One of the main ideas of Comet Hunters is to see what activity in the asteroid belt looks like on a whole when we have the sensitivity of a 8-m class telescope. The Large Synoptic Survey Telescope (LSST) expected to start full science operations in 2022 will be surveying the sky nightly providing a new inventory of the Solar System. Michael Knight,a research scientist at the University of Maryland, has written a nicely blog post talking about cometary activity in the era of LSST. You can read it here.
I know it’s been a long time since we’ve posted on the blog. As most astronomers and planetary scientists, the science team is juggling multiple projects and other support and service duties. It’s a new year, and some of us have have more time to devote back to Comet Hunters. Many thanks to our Talk moderators who have been pointing out are tirelessly pointing out questions and helping out with new members of the Comet Hunters community.
We’ve still been having issues getting new HSC subject images ready for the site, for now I’ve paused that workflow to focus on the Archival search, which is planned to be the project’s first paper. Thanks to your help we’ve moved through of the search, and we’ve uploaded the new batch of images. This set will basically finish off our sample of asteroids we wanted to search for the first paper. That’s why we decided to focus on this right now, rather than the HSC search.
This batch of Archival images includes some of the asteroids observed at launch but has improved positional accuracy and has sources identified in the images that were popping up as blank. It will important to have these classifications so that all the asteroid observations were produced the same way .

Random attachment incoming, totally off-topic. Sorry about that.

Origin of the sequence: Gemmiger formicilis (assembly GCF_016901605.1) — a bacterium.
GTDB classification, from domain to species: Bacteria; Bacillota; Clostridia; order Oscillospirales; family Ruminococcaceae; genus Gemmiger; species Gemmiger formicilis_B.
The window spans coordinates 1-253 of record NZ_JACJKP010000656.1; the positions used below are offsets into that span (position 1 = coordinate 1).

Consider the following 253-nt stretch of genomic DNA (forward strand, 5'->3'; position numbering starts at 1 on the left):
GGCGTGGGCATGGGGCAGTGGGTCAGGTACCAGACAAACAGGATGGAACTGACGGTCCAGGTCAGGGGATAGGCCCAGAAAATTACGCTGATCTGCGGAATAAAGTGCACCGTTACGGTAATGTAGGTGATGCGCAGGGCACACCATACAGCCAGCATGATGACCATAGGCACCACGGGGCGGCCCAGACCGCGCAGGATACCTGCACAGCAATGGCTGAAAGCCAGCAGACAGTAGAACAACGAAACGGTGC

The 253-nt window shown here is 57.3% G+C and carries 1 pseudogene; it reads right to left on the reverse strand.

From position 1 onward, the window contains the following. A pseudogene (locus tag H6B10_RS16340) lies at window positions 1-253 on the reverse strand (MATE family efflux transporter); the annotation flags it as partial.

Thanks for your help with Comet Hunters. More news soon.
I am Ishan, a summer student at ASIAA, Taiwan. I started working with the Comet Hunters team, about 3 weeks ago, on creating simulated Main-Belt Comet (MBC) images. Using appropriate mathematical functions, we are trying to create asteroid images with variable attributes like the direction of motion, brightness of tail and coma, etc. When ready, these images will be fed into the Comet Hunters website intermixed with the real images. How the project as a whole performs on these images will help us gain better insight into how well Comet Hunters can find different strengths of cometary activity and thus the true number of main-belt comets. For example, we can figure out up to what minimum brightness level of the coma (with respect to the nucleus) of the asteroid do the volunteers generally detect it.